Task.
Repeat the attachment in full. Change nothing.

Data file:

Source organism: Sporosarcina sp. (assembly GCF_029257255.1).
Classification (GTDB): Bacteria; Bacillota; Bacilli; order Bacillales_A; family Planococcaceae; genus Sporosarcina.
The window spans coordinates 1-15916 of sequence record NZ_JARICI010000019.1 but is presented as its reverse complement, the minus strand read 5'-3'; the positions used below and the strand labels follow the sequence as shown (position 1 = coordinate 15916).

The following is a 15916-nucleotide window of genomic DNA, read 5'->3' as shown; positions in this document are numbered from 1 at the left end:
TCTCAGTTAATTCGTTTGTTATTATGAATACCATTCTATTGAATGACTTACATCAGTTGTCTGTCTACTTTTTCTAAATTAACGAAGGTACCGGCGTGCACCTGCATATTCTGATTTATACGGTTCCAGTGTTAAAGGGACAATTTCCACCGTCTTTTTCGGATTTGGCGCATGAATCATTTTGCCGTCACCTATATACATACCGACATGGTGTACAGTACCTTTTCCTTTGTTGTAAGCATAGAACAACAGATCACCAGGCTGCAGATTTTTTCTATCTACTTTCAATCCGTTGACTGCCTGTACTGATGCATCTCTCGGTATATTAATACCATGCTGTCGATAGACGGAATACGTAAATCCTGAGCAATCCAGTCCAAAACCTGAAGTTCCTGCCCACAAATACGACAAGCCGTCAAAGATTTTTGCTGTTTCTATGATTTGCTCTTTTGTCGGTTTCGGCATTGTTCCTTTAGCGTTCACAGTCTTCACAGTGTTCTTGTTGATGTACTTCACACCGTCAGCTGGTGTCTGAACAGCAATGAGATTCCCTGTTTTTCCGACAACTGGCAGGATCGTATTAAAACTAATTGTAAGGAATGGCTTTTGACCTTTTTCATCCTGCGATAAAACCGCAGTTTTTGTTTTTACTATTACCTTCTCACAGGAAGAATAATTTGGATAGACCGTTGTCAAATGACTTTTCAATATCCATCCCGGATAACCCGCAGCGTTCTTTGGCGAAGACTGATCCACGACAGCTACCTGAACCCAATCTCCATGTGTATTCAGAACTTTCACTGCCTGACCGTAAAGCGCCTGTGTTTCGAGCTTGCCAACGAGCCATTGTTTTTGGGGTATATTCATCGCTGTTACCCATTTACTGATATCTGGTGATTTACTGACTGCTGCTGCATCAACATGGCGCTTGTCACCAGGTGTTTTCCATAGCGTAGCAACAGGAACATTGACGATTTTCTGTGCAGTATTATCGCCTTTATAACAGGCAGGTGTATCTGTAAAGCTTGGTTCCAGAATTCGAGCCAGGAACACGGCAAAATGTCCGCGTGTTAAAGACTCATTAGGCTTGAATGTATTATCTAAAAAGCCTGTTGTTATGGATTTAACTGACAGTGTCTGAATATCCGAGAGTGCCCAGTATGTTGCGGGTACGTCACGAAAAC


Source organism: Sporosarcina sp. (assembly GCF_029257255.1).
Classification (GTDB): Bacteria; Bacillota; Bacilli; order Bacillales_A; family Planococcaceae; genus Sporosarcina.
The window spans coordinates 1-15916 of sequence record NZ_JARICI010000019.1 but is presented as its reverse complement, the minus strand read 5'-3'; the positions used below and the strand labels follow the sequence as shown (position 1 = coordinate 15916).

The following is a 15916-nucleotide window of genomic DNA, read 5'->3' as shown; positions in this document are numbered from 1 at the left end:
TCTCAGTTAATTCGTTTGTTATTATGAATACCATTCTATTGAATGACTTACATCAGTTGTCTGTCTACTTTTTCTAAATTAACGAAGGTACCGGCGTGCACCTGCATATTCTGATTTATACGGTTCCAGTGTTAAAGGGACAATTTCCACCGTCTTTTTCGGATTTGGCGCATGAATCATTTTGCCGTCACCTATATACATACCGACATGGTGTACAGTACCTTTTCCTTTGTTGTAAGCATAGAACAACAGATCACCAGGCTGCAGATTTTTTCTATCTACTTTCAATCCGTTGACTGCCTGTACTGATGCATCTCTCGGTATATTAATACCATGCTGTCGATAGACGGAATACGTAAATCCTGAGCAATCCAGTCCAAAACCTGAAGTTCCTGCCCACAAATACGACAAGCCGTCAAAGATTTTTGCTGTTTCTATGATTTGCTCTTTTGTCGGTTTCGGCATTGTTCCTTTAGCGTTCACAGTCTTCACAGTGTTCTTGTTGATGTACTTCACACCGTCAGCTGGTGTCTGAACAGCAATGAGATTCCCTGTTTTTCCGACAACTGGCAGGATCGTATTAAAACTAATTGTAAGGAATGGCTTTTGACCTTTTTCATCCTGCGATAAAACCGCAGTTTTTGTTTTTACTATTACCTTCTCACAGGAAGAATAATTTGGATAGACCGTTGTCAAATGACTTTTCAATATCCATCCCGGATAACCCGCAGCGTTCTTTGGCGAAGACTGATCCACGACAGCTACCTGAACCCAATCTCCATGTGTATTCAGAACTTTCACTGCCTGACCGTAAAGCGCCTGTGTTTCGAGCTTGCCAACGAGCCATTGTTTTTGGGGTATATTCATCGCTGTTACCCATTTACTGATATCTGGTGATTTACTGACTGCTGCTGCATCAACATGGCGCTTGTCACCAGGTGTTTTCCATAGCGTAGCAACAGGAACATTGACGATTTTCTGTGCAGTATTATCGCCTTTATAACAGGCAGGTGTATCTGTAAAGCTTGGTTCCAGAATTCGAGCCAGGAACACGGCAAAATGTCCGCGTGTTAAAGACTCATTAGGCTTGAATGTATTATCTAAAAAGCCTGTTGTTATGGATTTAACTGACAGTGTCTGAATATCCGAGAGTGCCCAGTATGTTGCGGGTACGTCACGAAAAC